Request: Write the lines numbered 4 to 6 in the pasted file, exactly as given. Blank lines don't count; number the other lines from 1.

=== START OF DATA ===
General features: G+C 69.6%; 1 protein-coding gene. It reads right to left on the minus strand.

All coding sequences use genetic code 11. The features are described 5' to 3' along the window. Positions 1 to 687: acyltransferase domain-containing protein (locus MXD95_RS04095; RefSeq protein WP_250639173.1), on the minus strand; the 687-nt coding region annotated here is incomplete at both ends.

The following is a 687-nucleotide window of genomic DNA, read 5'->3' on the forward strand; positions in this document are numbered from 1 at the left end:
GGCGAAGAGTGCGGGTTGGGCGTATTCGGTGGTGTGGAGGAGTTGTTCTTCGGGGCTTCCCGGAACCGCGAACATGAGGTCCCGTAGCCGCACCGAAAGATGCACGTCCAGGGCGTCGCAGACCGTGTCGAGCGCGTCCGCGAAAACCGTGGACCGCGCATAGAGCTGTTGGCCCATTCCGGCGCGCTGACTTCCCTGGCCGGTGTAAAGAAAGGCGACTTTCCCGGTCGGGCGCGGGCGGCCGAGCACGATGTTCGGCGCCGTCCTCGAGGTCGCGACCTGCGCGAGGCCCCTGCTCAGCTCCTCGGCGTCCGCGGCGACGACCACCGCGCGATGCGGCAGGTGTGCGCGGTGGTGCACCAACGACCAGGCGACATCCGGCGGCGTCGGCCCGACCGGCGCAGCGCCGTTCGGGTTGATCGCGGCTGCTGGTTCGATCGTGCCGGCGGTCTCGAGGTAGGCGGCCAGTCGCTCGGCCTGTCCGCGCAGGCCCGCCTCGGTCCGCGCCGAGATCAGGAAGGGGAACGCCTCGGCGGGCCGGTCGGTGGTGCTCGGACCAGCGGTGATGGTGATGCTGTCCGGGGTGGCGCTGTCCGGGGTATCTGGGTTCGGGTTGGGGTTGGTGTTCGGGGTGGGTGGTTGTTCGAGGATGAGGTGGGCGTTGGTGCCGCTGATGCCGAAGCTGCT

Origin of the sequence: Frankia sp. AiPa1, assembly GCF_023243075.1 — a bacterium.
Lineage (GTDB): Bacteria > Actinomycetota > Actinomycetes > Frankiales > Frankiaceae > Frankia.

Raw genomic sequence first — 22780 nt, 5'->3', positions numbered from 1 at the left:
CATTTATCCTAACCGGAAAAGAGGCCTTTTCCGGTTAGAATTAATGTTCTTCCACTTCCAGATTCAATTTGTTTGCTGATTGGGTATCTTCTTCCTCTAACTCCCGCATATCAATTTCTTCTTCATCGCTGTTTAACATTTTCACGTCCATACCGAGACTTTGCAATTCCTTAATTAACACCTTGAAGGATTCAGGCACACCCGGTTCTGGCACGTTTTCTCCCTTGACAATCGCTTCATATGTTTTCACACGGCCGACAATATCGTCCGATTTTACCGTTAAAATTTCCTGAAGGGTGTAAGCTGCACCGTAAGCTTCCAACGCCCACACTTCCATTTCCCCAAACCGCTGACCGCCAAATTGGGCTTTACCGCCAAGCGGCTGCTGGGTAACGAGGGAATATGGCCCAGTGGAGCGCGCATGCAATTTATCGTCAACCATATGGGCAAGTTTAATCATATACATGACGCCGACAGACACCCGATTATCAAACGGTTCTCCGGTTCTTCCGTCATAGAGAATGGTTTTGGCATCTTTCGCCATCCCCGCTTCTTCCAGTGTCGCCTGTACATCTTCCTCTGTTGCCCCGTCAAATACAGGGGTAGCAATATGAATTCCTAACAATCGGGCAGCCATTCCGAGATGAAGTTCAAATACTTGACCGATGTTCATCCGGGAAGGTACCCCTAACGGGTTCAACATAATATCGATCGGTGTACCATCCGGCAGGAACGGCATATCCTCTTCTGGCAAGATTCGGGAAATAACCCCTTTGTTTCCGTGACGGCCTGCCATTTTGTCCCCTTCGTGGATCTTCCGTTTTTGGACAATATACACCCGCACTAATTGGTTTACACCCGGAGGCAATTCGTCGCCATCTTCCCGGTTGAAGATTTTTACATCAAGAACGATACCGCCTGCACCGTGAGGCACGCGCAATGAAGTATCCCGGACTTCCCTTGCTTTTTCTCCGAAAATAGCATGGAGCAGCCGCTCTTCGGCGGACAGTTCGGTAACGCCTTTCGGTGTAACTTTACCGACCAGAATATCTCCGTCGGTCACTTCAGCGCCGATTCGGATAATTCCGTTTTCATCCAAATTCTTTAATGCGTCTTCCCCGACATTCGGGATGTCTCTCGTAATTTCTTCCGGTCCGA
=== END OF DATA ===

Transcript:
GGCGAAGAGTGCGGGTTGGGCGTATTCGGTGGTGTGGAGGAGTTGTTCTTCGGGGCTTCCCGGAACCGCGAACATGAGGTCCCGTAGCCGCACCGAAAGATGCACGTCCAGGGCGTCGCAGACCGTGTCGAGCGCGTCCGCGAAAACCGTGGACCGCGCATAGAGCTGTTGGCCCATTCCGGCGCGCTGACTTCCCTGGCCGGTGTAAAGAAAGGCGACTTTCCCGGTCGGGCGCGGGCGGCCGAGCACGATGTTCGGCGCCGTCCTCGAGGTCGCGACCTGCGCGAGGCCCCTGCTCAGCTCCTCGGCGTCCGCGGCGACGACCACCGCGCGATGCGGCAGGTGTGCGCGGTGGTGCACCAACGACCAGGCGACATCCGGCGGCGTCGGCCCGACCGGCGCAGCGCCGTTCGGGTTGATCGCGGCTGCTGGTTCGATCGTGCCGGCGGTCTCGAGGTAGGCGGCCAGTCGCTCGGCCTGTCCGCGCAGGCCCGCCTCGGTCCGCGCCGAGATCAGGAAGGGGAACGCCTCGGCGGGCCGGTCGGTGGTGCTCGGACCAGCGGTGATGGTGATGCTGTCCGGGGTGGCGCTGTCCGGGGTATCTGGGTTCGGGTTGGGGTTGGTGTTCGGGGTGGGTGGTTGTTCGAGGATGAGGTGGGCGTTGGTGCCGCTGATGCCGAAGCTGCT

Origin of the sequence: Frankia sp. AiPa1, assembly GCF_023243075.1 — a bacterium.
Lineage (GTDB): Bacteria > Actinomycetota > Actinomycetes > Frankiales > Frankiaceae > Frankia.